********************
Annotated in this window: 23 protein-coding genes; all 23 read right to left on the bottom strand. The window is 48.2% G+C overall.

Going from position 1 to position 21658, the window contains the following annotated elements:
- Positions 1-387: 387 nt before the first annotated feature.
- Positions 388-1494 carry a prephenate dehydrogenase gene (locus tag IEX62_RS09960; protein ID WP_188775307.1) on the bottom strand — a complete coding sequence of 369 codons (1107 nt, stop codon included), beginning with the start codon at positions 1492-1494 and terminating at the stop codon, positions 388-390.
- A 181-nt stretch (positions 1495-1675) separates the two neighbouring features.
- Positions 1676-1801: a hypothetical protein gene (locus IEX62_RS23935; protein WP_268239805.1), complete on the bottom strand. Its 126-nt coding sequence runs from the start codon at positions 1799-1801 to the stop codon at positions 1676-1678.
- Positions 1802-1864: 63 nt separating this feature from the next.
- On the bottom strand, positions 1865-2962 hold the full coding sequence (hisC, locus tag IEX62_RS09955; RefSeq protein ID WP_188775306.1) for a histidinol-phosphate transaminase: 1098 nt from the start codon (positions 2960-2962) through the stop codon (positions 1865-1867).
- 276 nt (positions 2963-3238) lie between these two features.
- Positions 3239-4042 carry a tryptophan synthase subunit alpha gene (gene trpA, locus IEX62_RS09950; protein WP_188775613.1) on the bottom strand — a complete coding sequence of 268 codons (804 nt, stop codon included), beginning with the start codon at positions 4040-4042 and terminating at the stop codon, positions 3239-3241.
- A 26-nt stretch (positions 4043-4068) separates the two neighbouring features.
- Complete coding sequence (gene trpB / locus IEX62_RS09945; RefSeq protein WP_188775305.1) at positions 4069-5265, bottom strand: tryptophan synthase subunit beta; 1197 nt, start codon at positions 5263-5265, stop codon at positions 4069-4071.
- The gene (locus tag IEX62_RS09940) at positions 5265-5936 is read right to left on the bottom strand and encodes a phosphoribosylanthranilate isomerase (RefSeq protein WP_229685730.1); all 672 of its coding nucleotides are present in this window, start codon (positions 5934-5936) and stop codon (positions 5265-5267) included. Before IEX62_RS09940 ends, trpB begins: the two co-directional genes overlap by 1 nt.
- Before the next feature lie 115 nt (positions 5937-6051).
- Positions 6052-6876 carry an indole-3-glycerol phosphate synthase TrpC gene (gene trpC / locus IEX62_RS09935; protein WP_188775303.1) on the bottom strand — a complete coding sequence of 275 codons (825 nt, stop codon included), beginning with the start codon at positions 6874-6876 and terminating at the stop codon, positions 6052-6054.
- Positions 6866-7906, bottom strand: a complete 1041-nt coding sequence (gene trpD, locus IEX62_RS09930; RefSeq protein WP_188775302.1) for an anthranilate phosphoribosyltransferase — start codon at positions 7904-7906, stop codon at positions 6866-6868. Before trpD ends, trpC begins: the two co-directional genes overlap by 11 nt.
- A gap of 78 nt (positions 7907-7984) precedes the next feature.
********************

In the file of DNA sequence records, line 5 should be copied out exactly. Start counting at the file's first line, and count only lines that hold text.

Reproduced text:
- A 181-nt stretch (positions 1495-1675) separates the two neighbouring features.